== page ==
Intent
Conserve Consultants was invited by Ruby Tower’s Project Management team to maintain its asset value and sustainability features with our Sustainable Operations & Management service skill. The client wanted that the building be well maintained to improve its performance over its years of operation and to continuously increase its asset value. Though the intent of our service was to benchmark the project against international sustainability standards, Conserve also aspired to add value to the project through reduction in operation cost by implementing energy and water saving measures.

Challenges
Conserve started with the preliminary research on the available data of the building and benchmark its present performance metrics. During our investigation, we found that the site’s design data was incomplete and incorrect. We also found that the performance management systems such as the BMS installed on the site was not working and was also misleading the operations team by providing inaccurate data. Since the data available for other systems was not matching the actual installations, it posed a bigger threat in benchmarking the current performance. The site also did not have a complete operational data over a period of its operation due to inefficient monitoring by the operation team.

Ruby Tower SOM

The BMS system, which was not working most of the time, was monitoring data points limited only to water and energy consumption, so it could not be used as valid benchmark metrics to understand the building’s overall performance. The challenge was to increase the building’s performance to the next level without having a clear and existing performance benchmark.

Interventions
We started identifying gaps in the design data and the actual building structure. Along with our technical team, we arrived at a detailed blueprint of a design that closed these gaps. We studied the BMS system, along with the metering system, to understand the accuracy of the data. We offered a Proposed Measurement & Verification (M&V) system of Energy & Water Meters as per IPMPV after proper sanitization. These processes helped us to arrive (tentatively) on the current performance level of the building.

Based on our observation and analysis, we identified 10 Performance Improvement Measures (PIM) throughout the project, which could effectively contribute towards reducing energy consumption and improve building performance. We inducted the local Operation and Management team at site on the PIM and arrived at a roadmap on how to achieve them over the timelines. We went an extra mile by studying the operation data of over 60 tenants in the building, along with sample checks. We set a guideline for development, based on the benchmarks of both LEED and ECBC requirements, to ensure that the building meets international and national performance standards. Several workshops were conducted onsite for the tenant teams on the improved guidelines as per LEED and ECBC requirements.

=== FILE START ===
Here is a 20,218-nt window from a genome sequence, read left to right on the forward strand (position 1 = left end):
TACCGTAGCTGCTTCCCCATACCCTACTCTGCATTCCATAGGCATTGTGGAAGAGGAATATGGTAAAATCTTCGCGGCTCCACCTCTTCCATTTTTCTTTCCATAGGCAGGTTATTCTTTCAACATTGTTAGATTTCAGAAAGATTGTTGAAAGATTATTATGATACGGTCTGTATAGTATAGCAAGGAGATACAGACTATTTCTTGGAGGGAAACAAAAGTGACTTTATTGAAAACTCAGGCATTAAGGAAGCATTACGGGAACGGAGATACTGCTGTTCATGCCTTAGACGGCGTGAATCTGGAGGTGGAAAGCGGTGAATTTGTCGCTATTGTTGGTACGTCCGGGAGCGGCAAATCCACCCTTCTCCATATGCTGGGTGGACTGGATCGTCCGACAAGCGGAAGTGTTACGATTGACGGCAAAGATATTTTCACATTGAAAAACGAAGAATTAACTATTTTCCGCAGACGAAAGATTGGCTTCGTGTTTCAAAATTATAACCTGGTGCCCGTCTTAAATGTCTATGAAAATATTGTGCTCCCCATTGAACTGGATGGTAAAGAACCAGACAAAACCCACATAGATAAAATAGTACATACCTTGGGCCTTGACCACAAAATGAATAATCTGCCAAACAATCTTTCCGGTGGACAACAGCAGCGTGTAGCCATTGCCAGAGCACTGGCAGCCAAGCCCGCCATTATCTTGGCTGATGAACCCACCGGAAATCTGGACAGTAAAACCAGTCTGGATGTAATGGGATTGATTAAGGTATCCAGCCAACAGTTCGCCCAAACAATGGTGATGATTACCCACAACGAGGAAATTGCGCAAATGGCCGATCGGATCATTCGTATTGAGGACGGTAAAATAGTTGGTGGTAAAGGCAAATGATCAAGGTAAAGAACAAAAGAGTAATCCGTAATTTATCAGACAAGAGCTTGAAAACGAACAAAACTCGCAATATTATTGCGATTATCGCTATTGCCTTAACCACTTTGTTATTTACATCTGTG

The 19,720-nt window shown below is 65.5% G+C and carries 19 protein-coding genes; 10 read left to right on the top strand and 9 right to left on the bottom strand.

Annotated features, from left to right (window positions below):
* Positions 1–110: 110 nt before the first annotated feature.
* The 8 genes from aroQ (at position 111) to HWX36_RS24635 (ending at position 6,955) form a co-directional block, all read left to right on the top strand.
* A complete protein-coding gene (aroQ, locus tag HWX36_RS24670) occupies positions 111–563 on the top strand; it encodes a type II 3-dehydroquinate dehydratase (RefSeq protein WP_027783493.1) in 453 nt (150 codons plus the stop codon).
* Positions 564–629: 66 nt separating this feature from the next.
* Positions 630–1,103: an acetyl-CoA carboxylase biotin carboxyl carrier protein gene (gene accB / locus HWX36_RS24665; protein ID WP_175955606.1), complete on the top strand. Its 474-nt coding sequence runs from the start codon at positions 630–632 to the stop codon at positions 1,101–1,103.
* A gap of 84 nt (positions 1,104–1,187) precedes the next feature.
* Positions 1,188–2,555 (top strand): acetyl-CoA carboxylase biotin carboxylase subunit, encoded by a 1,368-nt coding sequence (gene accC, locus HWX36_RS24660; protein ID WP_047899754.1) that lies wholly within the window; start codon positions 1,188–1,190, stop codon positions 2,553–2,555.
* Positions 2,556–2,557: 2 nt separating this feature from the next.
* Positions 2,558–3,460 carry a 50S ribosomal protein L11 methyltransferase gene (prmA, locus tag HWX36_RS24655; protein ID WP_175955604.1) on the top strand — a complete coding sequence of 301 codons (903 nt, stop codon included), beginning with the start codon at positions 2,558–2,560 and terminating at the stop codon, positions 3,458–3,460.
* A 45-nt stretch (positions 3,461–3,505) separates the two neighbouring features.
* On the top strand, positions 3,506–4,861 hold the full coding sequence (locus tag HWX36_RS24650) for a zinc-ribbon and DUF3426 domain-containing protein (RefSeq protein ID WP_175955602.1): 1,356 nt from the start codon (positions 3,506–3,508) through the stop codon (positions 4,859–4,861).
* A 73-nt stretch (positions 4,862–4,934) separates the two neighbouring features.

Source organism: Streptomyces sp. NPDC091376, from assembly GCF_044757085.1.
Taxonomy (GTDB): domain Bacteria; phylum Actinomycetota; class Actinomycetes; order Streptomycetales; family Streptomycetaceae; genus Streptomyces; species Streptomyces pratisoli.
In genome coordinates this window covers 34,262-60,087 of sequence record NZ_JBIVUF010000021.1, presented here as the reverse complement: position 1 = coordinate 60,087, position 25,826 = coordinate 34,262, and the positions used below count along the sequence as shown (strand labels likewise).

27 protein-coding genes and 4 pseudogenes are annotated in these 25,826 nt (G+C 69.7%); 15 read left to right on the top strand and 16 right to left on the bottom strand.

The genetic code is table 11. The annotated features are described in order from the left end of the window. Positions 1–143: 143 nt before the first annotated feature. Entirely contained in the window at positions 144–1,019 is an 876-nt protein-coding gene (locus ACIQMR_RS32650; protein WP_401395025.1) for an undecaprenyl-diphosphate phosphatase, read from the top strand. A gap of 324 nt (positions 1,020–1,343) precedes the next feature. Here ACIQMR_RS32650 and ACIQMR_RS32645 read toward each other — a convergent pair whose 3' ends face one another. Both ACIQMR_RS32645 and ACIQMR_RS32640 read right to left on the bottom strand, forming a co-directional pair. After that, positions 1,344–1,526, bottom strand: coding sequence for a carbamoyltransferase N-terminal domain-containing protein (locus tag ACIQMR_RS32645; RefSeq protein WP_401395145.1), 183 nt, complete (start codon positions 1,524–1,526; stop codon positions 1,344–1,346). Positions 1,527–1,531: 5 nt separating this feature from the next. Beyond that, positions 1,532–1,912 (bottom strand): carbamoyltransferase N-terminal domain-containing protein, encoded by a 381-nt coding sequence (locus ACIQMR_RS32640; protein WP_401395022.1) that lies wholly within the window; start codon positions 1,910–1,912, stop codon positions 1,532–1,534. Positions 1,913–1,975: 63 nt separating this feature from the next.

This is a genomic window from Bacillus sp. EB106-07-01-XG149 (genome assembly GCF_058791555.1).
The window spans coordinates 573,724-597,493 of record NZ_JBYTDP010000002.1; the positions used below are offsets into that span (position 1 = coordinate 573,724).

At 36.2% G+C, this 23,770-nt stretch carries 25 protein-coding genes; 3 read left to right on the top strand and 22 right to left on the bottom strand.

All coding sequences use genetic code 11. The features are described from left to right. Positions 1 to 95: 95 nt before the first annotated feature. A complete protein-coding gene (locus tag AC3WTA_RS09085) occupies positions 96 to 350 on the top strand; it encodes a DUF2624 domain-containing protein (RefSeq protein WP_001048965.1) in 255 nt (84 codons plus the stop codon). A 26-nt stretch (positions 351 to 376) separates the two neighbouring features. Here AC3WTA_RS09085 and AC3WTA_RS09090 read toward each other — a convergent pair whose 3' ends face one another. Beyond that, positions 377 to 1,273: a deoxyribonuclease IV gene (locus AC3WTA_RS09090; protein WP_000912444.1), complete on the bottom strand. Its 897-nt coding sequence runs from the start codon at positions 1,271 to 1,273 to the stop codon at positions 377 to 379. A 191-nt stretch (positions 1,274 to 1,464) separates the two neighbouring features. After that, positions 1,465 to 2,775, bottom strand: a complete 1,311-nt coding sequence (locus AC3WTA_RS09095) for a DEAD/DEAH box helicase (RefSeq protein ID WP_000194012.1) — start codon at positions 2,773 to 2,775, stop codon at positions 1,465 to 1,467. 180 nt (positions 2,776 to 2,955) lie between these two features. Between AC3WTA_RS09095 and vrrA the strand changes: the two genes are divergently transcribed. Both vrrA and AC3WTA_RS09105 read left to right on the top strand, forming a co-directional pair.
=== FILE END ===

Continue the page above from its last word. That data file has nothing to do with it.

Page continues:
Ruby Tower SOM

Ruby Tower SOM

Outcome
Through our SOM guidelines, we were able to add a lot of tangible and intangible values to the building. We updated the design data of the building to match the existing and new modifications, so that it could act as a Ready Reckoner for any future interventions / improvements by the client.
  • We established a Measurement & Verification (M&V) as per IMPVP with Key Performance Indices, that could act as the benchmark for building performance metrics. With our 10 PIM implementation and roadmap strategies, we were able to show operation performance improvement through the following techniques:
  • Chiller’s Descaling
  • Chilled Water Pumps VFD Frequency Optimisation
  • Cooling Towers Overhauling
This resulted in savings of 75,000 kWh / month and operational savings of ₹94.50 lakh / year.
  • We also undertook design enhancement measures such as VFD for condensers, pumps, and DO sensors in the Sewage Treatment Plant, which led to energy savings of 25,000 kWh/month and operation energy savings of ₹31.50 lakh/annum.
We made technology advancements in key areas such as the EC fans in AHUs, and LED lighting through ESCO contracts, which led to incremental energy savings of 17,000 kWh/month and operational savings of ₹21.4 lakh / annum.
Mamta Rawat
Mamta Rawat is USGBC LEED Accredited Professional, IGBC AP & BEE Certified Energy Manager.

She has more than 7+ years of experience in sustainability domain. She has been associated with number of projects providing value additions in terms of design, construction & operation. She has executed LEED facilitation for 30+ organization & done energy audits and implementation work for 60+ projects.

NBM&CW April 2019